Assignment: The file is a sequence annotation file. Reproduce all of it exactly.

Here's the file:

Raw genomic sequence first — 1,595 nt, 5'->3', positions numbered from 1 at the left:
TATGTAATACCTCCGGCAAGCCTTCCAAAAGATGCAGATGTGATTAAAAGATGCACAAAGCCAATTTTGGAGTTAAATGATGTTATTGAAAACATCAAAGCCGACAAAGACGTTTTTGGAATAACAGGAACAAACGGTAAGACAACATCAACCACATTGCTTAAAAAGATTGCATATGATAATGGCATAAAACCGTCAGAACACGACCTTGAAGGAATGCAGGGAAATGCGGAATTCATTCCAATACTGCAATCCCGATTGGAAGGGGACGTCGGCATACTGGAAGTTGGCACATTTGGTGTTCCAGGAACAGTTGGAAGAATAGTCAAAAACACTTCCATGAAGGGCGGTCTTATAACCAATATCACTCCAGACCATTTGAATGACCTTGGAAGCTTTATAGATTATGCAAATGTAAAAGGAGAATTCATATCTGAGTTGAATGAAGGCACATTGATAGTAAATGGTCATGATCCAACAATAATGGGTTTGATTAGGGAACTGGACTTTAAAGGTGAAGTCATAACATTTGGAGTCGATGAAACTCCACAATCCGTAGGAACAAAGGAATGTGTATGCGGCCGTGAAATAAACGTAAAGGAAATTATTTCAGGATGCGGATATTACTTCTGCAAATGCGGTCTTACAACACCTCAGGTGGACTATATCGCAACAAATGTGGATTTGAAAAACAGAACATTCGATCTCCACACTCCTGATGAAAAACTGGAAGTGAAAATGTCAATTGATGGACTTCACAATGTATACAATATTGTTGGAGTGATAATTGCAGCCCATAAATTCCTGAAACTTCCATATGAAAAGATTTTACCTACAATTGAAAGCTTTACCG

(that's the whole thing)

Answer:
Raw genomic sequence first — 1,595 nt, 5'->3', positions numbered from 1 at the left:
TATGTAATACCTCCGGCAAGCCTTCCAAAAGATGCAGATGTGATTAAAAGATGCACAAAGCCAATTTTGGAGTTAAATGATGTTATTGAAAACATCAAAGCCGACAAAGACGTTTTTGGAATAACAGGAACAAACGGTAAGACAACATCAACCACATTGCTTAAAAAGATTGCATATGATAATGGCATAAAACCGTCAGAACACGACCTTGAAGGAATGCAGGGAAATGCGGAATTCATTCCAATACTGCAATCCCGATTGGAAGGGGACGTCGGCATACTGGAAGTTGGCACATTTGGTGTTCCAGGAACAGTTGGAAGAATAGTCAAAAACACTTCCATGAAGGGCGGTCTTATAACCAATATCACTCCAGACCATTTGAATGACCTTGGAAGCTTTATAGATTATGCAAATGTAAAAGGAGAATTCATATCTGAGTTGAATGAAGGCACATTGATAGTAAATGGTCATGATCCAACAATAATGGGTTTGATTAGGGAACTGGACTTTAAAGGTGAAGTCATAACATTTGGAGTCGATGAAACTCCACAATCCGTAGGAACAAAGGAATGTGTATGCGGCCGTGAAATAAACGTAAAGGAAATTATTTCAGGATGCGGATATTACTTCTGCAAATGCGGTCTTACAACACCTCAGGTGGACTATATCGCAACAAATGTGGATTTGAAAAACAGAACATTCGATCTCCACACTCCTGATGAAAAACTGGAAGTGAAAATGTCAATTGATGGACTTCACAATGTATACAATATTGTTGGAGTGATAATTGCAGCCCATAAATTCCTGAAACTTCCATATGAAAAGATTTTACCTACAATTGAAAGCTTTACCG